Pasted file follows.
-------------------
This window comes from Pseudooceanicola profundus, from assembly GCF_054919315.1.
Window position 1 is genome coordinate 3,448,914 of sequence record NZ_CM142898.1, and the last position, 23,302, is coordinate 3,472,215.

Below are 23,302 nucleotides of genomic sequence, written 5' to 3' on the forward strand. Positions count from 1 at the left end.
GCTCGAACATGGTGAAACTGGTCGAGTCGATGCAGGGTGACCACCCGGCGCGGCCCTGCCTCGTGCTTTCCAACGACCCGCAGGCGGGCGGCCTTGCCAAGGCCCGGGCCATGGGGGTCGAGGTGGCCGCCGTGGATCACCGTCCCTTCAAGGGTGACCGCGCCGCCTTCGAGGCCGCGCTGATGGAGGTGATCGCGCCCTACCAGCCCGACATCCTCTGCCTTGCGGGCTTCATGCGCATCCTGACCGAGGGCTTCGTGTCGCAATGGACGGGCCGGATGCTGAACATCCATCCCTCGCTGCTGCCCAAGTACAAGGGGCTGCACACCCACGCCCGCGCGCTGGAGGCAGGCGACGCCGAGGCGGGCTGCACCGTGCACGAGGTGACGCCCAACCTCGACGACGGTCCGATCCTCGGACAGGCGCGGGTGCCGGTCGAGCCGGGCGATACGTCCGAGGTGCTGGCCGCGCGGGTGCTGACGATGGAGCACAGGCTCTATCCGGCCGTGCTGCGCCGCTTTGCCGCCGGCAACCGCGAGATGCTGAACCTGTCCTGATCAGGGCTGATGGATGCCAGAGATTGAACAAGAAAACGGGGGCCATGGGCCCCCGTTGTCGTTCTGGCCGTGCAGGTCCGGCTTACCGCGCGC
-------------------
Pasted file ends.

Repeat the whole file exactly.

This window comes from Pseudooceanicola profundus, from assembly GCF_054919315.1.
Window position 1 is genome coordinate 3,448,914 of sequence record NZ_CM142898.1, and the last position, 23,302, is coordinate 3,472,215.

Below are 23,302 nucleotides of genomic sequence, written 5' to 3' on the forward strand. Positions count from 1 at the left end.
GCTCGAACATGGTGAAACTGGTCGAGTCGATGCAGGGTGACCACCCGGCGCGGCCCTGCCTCGTGCTTTCCAACGACCCGCAGGCGGGCGGCCTTGCCAAGGCCCGGGCCATGGGGGTCGAGGTGGCCGCCGTGGATCACCGTCCCTTCAAGGGTGACCGCGCCGCCTTCGAGGCCGCGCTGATGGAGGTGATCGCGCCCTACCAGCCCGACATCCTCTGCCTTGCGGGCTTCATGCGCATCCTGACCGAGGGCTTCGTGTCGCAATGGACGGGCCGGATGCTGAACATCCATCCCTCGCTGCTGCCCAAGTACAAGGGGCTGCACACCCACGCCCGCGCGCTGGAGGCAGGCGACGCCGAGGCGGGCTGCACCGTGCACGAGGTGACGCCCAACCTCGACGACGGTCCGATCCTCGGACAGGCGCGGGTGCCGGTCGAGCCGGGCGATACGTCCGAGGTGCTGGCCGCGCGGGTGCTGACGATGGAGCACAGGCTCTATCCGGCCGTGCTGCGCCGCTTTGCCGCCGGCAACCGCGAGATGCTGAACCTGTCCTGATCAGGGCTGATGGATGCCAGAGATTGAACAAGAAAACGGGGGCCATGGGCCCCCGTTGTCGTTCTGGCCGTGCAGGTCCGGCTTACCGCGCGC